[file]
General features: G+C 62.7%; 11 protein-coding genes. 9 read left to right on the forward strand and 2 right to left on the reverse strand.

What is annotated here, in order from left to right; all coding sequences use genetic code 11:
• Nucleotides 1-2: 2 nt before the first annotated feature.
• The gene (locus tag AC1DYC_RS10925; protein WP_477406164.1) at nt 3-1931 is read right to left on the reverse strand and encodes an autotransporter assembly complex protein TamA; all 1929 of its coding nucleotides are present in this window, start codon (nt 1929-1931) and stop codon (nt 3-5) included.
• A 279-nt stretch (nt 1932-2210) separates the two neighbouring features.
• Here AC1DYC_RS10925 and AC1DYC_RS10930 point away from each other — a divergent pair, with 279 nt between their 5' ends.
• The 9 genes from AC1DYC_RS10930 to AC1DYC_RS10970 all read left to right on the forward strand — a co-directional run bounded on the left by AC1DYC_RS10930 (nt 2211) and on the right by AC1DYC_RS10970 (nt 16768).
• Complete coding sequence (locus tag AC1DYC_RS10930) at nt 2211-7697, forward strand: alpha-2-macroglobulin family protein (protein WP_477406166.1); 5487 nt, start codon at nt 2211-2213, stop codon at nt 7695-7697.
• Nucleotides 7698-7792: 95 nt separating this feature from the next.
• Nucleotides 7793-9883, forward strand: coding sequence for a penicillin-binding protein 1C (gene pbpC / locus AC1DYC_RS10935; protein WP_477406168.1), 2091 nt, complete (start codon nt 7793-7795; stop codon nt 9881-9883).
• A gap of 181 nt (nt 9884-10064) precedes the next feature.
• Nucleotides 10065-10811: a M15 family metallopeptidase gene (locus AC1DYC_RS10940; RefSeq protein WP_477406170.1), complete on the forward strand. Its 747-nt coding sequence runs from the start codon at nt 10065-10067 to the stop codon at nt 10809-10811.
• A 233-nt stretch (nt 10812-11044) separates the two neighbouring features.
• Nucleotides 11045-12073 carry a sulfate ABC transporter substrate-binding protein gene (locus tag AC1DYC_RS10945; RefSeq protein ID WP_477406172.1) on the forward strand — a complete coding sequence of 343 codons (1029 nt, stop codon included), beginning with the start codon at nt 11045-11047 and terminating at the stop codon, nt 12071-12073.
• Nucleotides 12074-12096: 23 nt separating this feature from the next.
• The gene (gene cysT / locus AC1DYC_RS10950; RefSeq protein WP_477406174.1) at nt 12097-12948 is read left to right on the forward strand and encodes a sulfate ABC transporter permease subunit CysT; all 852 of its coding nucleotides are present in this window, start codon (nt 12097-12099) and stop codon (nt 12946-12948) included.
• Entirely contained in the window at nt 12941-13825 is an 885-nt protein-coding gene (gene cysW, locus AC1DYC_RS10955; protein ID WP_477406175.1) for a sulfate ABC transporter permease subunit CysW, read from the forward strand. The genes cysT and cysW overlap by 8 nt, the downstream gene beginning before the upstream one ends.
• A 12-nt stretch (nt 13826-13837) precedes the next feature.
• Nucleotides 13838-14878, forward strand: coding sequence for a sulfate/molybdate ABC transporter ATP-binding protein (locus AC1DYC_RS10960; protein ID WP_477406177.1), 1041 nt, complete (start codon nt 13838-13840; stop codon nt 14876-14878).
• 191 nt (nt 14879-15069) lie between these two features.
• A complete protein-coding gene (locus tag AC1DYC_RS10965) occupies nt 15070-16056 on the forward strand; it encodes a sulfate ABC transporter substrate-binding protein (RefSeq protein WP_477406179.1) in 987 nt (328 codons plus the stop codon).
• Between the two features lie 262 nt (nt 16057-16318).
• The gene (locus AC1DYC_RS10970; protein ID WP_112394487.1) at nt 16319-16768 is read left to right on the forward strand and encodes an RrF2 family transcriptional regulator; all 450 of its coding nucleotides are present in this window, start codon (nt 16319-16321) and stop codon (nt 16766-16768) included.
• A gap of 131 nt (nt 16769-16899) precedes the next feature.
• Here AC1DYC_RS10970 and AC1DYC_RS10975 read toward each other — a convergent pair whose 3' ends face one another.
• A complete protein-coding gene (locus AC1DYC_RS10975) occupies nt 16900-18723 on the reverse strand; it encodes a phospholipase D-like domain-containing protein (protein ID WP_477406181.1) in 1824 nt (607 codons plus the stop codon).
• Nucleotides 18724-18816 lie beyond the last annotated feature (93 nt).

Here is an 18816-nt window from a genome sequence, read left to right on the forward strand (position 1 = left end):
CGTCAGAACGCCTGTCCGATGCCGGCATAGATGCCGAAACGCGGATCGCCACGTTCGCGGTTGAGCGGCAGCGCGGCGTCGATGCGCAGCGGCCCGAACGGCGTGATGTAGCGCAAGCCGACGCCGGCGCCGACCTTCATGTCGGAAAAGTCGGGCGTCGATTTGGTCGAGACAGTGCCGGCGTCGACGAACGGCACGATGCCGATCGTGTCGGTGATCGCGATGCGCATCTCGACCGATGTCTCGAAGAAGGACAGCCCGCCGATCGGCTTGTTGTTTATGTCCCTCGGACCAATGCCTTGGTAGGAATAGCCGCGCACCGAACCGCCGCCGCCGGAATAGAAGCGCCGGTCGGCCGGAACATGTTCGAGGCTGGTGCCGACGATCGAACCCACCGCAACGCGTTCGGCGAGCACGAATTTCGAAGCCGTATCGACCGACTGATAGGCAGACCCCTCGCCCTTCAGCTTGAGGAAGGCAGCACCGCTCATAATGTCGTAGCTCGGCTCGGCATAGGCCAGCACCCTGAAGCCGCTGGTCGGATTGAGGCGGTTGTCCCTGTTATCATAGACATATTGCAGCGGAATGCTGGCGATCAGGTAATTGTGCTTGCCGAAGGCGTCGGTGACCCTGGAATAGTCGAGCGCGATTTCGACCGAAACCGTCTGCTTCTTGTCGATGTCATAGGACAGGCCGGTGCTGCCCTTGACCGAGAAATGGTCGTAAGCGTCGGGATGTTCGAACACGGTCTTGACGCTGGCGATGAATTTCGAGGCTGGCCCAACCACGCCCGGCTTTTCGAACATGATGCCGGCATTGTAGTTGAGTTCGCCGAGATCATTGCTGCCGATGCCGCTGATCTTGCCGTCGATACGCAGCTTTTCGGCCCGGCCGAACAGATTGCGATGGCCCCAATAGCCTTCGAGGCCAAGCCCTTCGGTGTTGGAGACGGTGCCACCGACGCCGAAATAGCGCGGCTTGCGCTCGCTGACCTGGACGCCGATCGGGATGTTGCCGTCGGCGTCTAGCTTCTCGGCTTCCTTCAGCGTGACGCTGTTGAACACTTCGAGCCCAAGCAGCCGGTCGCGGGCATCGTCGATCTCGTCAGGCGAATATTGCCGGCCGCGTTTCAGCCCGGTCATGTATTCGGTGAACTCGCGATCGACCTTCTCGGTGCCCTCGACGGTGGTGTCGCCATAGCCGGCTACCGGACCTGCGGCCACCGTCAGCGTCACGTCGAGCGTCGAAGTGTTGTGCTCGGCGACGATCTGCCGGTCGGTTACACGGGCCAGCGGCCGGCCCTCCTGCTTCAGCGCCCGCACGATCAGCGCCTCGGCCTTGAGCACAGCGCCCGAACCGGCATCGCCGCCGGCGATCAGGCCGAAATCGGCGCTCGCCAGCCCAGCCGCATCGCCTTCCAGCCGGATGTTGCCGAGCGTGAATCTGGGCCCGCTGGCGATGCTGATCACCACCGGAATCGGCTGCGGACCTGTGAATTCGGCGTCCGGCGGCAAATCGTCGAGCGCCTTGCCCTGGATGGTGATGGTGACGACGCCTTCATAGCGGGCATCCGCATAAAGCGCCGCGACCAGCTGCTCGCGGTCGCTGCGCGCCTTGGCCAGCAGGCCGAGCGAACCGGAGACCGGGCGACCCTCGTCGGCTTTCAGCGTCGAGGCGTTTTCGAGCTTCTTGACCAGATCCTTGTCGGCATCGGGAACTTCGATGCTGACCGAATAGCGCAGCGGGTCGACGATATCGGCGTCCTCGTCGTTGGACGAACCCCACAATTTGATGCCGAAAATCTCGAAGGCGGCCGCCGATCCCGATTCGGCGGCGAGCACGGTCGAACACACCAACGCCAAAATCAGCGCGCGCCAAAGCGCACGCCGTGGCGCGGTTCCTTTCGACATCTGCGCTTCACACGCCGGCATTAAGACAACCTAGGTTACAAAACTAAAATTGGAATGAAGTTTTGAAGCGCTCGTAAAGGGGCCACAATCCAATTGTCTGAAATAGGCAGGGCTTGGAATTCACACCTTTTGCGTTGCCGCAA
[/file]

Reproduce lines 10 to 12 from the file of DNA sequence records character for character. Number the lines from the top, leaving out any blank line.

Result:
• Nucleotides 7793-9883, forward strand: coding sequence for a penicillin-binding protein 1C (gene pbpC / locus AC1DYC_RS10935; protein WP_477406168.1), 2091 nt, complete (start codon nt 7793-7795; stop codon nt 9881-9883).
• A gap of 181 nt (nt 9884-10064) precedes the next feature.
• Nucleotides 10065-10811: a M15 family metallopeptidase gene (locus AC1DYC_RS10940; RefSeq protein WP_477406170.1), complete on the forward strand. Its 747-nt coding sequence runs from the start codon at nt 10065-10067 to the stop codon at nt 10809-10811.